The Mass or Holy Communion is the principal service of the Church. This service is ancient, since this sacrament was instituted by our Lord Jesus Christ Himself. In this ancient liturgy, presented here from the Book of Common Prayer (as used throughout the world among the Anglican Branch of God’s One, Holy, Catholic and Apostolic Church) one cannot fail to be reminded of every essential doctrine of the Christian faith. The Gospel, and the Sacramental Life to which it calls all of us, is fully expressed in the words of this service. In it, we pray back to God the deep riches of His Holy Word, so that it is the Bible at prayer.
This service is about the chief sacrament, the Blessed Sacrament of Christ’s Body and Blood. The reality of His Body and Blood is tied to the central Christian doctrine, the Incarnation: That is, Jesus Christ is fully God and fully man. The Apostle John warns us that if we deny this truth of the Incarnation, we do so only by the spirit of error and of antichrist (I John 4: 1-6) . For this reason we call the blessed Virgin Mary by the title Mother of God (Theotokos), since if we failed to confess that her Son is God in the flesh, we would be giving in to the spirit of antichrist which denies the Incarnation. Also, we are not afraid of tangible things in our worship. "Smells and bells" are quite good, when used in this kind of worship; as is singing, kneeling, standing, and drawing near to the Blessed Sacrament. Here, in the Mass, Heaven and Earth meet together in Christ, fully God and full man, truly seen in the Real Presence of this great mystery.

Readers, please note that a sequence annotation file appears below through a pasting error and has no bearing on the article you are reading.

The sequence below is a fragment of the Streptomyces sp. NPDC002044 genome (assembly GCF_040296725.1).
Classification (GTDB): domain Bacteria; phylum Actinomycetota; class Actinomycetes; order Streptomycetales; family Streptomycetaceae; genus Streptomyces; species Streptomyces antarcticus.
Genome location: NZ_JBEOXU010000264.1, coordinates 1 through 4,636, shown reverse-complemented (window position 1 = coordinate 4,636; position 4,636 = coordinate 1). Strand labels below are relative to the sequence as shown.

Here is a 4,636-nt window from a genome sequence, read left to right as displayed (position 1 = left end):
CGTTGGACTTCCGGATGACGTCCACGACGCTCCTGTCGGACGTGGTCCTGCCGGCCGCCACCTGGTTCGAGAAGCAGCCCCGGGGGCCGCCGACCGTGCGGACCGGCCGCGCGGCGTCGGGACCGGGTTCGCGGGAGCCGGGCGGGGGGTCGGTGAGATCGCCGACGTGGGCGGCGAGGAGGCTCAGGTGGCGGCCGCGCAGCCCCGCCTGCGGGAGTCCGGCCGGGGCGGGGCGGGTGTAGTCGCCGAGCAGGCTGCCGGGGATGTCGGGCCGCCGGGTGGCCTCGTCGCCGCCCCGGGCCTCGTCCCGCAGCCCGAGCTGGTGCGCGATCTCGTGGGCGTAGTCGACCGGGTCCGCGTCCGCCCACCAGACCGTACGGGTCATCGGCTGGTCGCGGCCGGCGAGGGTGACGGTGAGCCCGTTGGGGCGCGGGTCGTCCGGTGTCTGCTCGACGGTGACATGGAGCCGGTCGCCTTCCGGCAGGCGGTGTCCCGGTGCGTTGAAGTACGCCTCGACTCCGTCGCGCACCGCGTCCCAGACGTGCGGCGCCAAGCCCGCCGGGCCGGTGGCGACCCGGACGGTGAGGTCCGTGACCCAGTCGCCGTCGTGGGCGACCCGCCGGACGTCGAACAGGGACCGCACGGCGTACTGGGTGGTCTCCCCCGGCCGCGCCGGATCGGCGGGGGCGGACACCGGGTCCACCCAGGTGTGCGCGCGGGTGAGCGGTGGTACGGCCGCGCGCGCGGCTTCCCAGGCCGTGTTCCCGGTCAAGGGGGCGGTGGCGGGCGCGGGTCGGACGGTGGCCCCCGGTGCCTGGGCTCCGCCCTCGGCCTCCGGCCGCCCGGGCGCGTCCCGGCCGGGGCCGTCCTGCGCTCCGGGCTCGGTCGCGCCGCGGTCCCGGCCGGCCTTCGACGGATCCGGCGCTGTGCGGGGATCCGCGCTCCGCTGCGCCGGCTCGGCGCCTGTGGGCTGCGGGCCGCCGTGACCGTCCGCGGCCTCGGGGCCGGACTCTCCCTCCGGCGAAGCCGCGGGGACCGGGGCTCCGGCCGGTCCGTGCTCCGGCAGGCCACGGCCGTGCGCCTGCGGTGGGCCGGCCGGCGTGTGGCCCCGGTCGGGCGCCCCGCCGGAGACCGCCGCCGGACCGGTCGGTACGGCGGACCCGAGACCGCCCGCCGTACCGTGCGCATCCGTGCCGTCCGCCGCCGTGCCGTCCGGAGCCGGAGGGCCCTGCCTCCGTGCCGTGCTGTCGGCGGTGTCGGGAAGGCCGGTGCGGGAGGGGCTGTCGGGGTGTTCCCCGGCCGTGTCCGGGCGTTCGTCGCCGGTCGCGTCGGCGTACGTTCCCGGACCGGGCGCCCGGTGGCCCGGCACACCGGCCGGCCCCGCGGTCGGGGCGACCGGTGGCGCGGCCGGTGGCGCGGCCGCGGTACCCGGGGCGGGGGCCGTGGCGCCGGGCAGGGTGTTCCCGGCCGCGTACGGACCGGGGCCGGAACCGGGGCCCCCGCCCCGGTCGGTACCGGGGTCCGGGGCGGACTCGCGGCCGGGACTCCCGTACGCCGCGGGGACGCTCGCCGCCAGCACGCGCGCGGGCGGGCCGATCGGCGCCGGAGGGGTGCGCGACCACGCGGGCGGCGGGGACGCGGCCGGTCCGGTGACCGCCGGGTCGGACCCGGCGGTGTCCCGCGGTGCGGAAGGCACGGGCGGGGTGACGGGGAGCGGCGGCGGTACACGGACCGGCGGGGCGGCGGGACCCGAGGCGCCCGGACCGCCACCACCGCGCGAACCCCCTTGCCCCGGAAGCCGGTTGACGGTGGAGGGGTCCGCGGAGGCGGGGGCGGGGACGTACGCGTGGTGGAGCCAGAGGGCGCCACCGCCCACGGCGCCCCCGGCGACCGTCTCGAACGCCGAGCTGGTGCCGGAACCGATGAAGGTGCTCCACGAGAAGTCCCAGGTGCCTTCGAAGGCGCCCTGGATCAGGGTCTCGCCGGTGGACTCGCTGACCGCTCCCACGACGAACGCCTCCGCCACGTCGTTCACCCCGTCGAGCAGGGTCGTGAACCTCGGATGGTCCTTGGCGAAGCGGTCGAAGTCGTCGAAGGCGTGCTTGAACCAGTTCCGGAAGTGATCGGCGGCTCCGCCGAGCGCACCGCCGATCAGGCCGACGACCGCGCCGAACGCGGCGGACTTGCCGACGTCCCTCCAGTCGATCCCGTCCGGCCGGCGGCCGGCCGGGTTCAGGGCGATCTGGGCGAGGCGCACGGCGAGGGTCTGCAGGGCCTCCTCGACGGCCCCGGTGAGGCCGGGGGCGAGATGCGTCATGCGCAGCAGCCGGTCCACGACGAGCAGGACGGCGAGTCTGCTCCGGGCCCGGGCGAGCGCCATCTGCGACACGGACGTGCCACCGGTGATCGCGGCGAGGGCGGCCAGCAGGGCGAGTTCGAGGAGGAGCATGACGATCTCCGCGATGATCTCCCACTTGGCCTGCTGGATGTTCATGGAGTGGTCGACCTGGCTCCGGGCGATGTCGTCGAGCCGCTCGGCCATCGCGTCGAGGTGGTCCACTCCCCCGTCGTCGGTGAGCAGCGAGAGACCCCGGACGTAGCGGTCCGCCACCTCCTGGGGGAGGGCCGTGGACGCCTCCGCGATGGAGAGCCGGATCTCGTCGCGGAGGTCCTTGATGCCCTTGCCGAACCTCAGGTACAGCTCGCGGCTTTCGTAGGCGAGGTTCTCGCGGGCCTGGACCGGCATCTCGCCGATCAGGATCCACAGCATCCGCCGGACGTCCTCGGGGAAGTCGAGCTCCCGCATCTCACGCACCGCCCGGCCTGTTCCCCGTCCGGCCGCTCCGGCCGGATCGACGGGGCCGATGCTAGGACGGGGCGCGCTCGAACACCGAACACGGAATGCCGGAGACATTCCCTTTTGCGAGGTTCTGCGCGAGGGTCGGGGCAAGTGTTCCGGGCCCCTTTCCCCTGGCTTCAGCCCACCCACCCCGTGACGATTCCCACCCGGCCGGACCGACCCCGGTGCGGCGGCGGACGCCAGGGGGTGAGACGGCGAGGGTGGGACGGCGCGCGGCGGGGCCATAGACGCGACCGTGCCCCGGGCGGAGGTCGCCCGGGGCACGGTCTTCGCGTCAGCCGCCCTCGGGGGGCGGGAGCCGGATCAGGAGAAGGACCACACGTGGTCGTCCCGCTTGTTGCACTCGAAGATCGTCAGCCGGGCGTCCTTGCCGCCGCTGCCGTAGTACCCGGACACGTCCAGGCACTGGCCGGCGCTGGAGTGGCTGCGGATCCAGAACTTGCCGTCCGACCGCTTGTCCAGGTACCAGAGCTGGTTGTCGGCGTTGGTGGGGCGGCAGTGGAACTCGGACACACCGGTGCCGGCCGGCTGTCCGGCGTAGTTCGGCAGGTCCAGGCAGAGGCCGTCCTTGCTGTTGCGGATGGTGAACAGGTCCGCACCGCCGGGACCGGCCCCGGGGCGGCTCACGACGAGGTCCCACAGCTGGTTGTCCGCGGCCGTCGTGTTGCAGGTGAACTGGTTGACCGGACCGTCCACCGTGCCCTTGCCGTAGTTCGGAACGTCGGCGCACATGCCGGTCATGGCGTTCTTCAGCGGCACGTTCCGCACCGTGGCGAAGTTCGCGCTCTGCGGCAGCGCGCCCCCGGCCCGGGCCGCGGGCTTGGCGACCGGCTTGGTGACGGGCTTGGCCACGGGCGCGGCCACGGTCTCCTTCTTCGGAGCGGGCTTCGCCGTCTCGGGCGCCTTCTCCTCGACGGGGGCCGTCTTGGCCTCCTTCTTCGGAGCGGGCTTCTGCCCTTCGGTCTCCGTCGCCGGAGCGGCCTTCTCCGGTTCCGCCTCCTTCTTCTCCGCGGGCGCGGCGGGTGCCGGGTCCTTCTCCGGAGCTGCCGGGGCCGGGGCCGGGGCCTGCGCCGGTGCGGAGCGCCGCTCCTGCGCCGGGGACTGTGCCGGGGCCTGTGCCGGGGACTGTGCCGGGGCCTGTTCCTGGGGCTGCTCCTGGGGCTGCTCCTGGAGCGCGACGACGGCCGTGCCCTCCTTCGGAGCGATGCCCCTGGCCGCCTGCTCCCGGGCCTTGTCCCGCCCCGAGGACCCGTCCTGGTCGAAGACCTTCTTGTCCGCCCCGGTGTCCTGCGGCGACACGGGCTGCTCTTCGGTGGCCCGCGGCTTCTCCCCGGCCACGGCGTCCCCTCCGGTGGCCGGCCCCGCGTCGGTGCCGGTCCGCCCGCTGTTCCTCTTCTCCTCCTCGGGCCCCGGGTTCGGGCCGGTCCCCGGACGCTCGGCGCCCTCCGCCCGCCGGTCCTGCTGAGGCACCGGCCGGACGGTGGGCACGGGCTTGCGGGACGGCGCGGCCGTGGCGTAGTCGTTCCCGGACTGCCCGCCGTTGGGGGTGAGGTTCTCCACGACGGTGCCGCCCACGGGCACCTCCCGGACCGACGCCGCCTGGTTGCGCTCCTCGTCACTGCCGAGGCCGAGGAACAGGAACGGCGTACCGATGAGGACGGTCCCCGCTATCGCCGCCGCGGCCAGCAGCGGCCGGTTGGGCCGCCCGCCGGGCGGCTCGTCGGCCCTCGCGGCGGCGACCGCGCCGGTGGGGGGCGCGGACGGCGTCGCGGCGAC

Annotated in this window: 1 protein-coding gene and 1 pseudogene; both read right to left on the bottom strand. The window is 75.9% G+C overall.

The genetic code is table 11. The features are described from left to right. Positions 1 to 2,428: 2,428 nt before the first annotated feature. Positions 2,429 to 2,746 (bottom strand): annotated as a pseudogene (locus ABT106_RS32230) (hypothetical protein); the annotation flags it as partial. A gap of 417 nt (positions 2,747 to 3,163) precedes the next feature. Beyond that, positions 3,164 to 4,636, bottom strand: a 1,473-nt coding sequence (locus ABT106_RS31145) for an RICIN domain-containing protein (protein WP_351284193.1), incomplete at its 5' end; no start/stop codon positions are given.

"This is my Body...This is my Blood." Simply put, we take Him at His word.
Fr. Robert Hart, Quinquagesima, 2007